Greenpeace International proceeded to launch the campaign nonetheless, the reason being “largely based on fundraising,” according to Moore, and so he decided it was time to go.
Moore believes this is where scare stories of impending catastrophes and doom started. “It begins with the politicians and their bureaucrats funding the scientists who can be trusted to give them a good scare story.”
The Importance of Carbon Dioxide
When it comes to climate change, the continued narrative of carbon dioxide being a “bad thing” and “destroying the world” is contrary to what the scientific community has found, Moore says.
Moore currently serves as a director of the CO2 Coalition, established in 2015 to create educational material on the importance of carbon dioxide. The organization has published papers presenting scientific data to dispute that CO2 emissions are causing global warming.
Contrary to what climate alarmists claim, Moore says, “carbon dioxide is the basis of all life on Earth.”
“It makes the oceans less alkaline, thus making it suitable for life,” and “on land, CO2 makes the greening of the Earth plus it makes plants more efficient with water.”
In April 2016, an article published in Nature funded in part by NASA found that CO2 fertilization has had significant impact on the greening of the planet.
“From a quarter to half of Earth’s vegetated lands has shown significant greening over the last 35 years largely due to rising levels of atmospheric carbon dioxide,” reads a post on NASA’s site on the study.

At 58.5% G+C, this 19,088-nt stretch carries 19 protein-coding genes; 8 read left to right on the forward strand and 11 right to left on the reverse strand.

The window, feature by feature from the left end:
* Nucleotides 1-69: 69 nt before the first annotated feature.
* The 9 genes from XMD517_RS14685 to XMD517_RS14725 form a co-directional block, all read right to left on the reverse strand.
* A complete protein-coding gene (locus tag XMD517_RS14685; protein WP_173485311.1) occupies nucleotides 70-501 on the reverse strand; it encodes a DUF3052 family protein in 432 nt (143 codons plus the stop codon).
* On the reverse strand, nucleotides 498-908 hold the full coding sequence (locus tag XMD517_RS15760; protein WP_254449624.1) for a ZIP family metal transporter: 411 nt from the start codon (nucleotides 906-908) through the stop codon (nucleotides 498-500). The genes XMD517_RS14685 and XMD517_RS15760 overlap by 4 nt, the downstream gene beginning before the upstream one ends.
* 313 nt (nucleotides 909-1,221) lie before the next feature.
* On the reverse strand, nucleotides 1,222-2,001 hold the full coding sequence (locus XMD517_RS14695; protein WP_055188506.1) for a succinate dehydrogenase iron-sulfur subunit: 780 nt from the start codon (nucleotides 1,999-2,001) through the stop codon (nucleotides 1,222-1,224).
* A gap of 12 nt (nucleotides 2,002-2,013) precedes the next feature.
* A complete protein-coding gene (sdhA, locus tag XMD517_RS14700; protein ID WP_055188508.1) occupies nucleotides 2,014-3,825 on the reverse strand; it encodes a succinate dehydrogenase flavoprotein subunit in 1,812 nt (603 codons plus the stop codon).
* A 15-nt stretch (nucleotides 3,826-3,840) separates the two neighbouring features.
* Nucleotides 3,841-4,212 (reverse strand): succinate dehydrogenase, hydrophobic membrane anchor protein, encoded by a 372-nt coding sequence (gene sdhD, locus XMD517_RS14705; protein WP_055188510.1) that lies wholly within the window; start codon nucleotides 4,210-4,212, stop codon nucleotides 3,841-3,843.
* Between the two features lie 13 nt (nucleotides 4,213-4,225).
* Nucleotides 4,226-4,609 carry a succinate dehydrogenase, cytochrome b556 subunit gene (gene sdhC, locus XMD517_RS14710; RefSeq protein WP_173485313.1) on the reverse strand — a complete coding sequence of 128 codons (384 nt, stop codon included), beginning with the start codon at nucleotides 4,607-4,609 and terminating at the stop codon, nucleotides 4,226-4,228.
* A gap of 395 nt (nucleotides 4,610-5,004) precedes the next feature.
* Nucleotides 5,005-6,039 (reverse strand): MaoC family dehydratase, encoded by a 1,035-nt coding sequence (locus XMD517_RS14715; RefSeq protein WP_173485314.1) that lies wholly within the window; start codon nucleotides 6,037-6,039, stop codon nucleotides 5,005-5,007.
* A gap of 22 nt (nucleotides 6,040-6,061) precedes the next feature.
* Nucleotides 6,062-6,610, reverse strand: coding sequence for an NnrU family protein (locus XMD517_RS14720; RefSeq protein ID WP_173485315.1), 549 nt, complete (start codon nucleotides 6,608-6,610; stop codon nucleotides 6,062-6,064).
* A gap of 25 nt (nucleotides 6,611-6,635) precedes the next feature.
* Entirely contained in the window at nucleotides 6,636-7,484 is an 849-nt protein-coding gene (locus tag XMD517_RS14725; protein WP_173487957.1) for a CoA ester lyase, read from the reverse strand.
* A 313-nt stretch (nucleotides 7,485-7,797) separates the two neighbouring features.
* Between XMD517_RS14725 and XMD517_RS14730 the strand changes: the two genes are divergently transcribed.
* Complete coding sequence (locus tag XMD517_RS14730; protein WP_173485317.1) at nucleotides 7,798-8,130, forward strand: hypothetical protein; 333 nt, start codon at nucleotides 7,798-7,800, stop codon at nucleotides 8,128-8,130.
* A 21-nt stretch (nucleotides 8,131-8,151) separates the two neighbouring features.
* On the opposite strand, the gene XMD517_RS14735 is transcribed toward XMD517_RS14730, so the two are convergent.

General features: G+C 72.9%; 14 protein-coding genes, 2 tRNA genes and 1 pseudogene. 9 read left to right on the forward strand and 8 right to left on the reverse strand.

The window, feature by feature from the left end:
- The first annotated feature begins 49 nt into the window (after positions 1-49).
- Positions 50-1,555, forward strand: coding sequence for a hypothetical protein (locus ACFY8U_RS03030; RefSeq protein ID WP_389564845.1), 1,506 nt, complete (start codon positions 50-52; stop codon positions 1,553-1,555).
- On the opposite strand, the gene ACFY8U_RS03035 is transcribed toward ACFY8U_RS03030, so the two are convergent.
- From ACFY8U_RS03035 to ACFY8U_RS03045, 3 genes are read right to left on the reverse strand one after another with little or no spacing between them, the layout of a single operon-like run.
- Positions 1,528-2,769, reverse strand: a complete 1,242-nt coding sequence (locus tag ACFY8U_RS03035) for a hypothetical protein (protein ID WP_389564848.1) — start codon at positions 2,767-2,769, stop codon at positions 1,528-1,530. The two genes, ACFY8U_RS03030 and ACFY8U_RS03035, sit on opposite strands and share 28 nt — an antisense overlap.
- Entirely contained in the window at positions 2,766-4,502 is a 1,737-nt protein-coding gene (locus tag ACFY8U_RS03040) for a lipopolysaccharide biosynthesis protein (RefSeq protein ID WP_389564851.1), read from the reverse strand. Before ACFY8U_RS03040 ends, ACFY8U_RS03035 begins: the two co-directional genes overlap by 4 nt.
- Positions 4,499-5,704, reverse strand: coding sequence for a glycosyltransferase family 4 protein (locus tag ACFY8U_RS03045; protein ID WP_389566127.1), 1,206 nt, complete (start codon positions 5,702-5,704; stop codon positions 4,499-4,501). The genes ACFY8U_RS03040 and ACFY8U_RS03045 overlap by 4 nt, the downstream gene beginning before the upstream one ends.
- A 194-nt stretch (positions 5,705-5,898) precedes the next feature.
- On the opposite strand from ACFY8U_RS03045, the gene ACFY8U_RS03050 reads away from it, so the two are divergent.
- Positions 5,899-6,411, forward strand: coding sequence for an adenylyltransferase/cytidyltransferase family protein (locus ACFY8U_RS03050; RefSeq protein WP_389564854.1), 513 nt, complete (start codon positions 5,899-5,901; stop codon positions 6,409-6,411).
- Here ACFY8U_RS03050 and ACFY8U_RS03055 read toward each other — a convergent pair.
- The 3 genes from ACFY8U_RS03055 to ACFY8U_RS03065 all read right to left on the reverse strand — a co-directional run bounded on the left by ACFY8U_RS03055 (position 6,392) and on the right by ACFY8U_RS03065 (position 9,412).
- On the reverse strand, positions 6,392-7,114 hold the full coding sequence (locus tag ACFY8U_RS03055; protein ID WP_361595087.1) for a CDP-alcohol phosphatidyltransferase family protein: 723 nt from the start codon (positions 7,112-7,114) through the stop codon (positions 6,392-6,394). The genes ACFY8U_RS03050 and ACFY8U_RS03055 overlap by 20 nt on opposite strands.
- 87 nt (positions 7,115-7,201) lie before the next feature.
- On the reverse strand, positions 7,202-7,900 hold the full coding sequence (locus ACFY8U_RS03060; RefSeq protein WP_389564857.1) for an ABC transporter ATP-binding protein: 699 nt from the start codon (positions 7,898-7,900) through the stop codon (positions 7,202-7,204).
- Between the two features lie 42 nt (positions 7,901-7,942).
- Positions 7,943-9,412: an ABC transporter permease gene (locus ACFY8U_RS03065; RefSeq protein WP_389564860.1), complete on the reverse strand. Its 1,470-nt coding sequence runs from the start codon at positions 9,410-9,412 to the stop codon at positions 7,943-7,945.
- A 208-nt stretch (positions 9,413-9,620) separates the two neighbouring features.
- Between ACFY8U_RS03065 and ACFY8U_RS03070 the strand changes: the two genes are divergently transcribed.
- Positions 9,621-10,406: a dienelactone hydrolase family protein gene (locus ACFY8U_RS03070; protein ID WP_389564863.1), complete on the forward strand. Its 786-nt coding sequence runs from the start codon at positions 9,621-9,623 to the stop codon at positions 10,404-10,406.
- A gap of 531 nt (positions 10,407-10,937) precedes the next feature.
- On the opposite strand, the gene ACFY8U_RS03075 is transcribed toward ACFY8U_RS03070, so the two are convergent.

“Studies have shown that increased concentrations of carbon dioxide increase photosynthesis, spurring plant growth,” the article added.
Net-Zero a ‘Political Goal’
Moore said the push for net-zero carbon emissions by governments around the world is “purely a political slogan.”
“I’m not sure how they could reduce CO2 emissions if they didn’t stop using fossil fuels virtually altogether,” he said, questioning how the transportation, agriculture, mining, and forestry sectors could function without them.
“I believe this is an unattainable political goal for society. And I also believe it is a goal that will bring greater hardship than people have endured since the great wars, since the great disease epidemics of the past.”
Moore said there is a powerful convergence of interests among key elites in Western society pushing environmental scare stories.
“It puts [politicians] in the media, and the media makes much money from the sensationalism, and the activists then raise money,” he said.
Hollywood plays a big part as celebrities join to endorse the climate change narrative, he added, as well as many scientists.
“Nearly all the money going to the scientists who are writing these things is public money, so it all has to be approved by politicians, and bureaucrats working for the politicians,” he said, adding that scientists who utter anything to the contrary get cancelled.
In his latest book, “Fake Invisible Catastrophes and Threats of Doom,” Moore talks about how the hyped up environmental catastrophes and threats create fear.
“There’s so much propaganda and so many lies, but the unified theory of scare stories is what I call these, because they have something in common—they are all based on things that are invisible or so remote that the average citizen cannot observe what these people are seeing, and cannot verify what these people are saying.”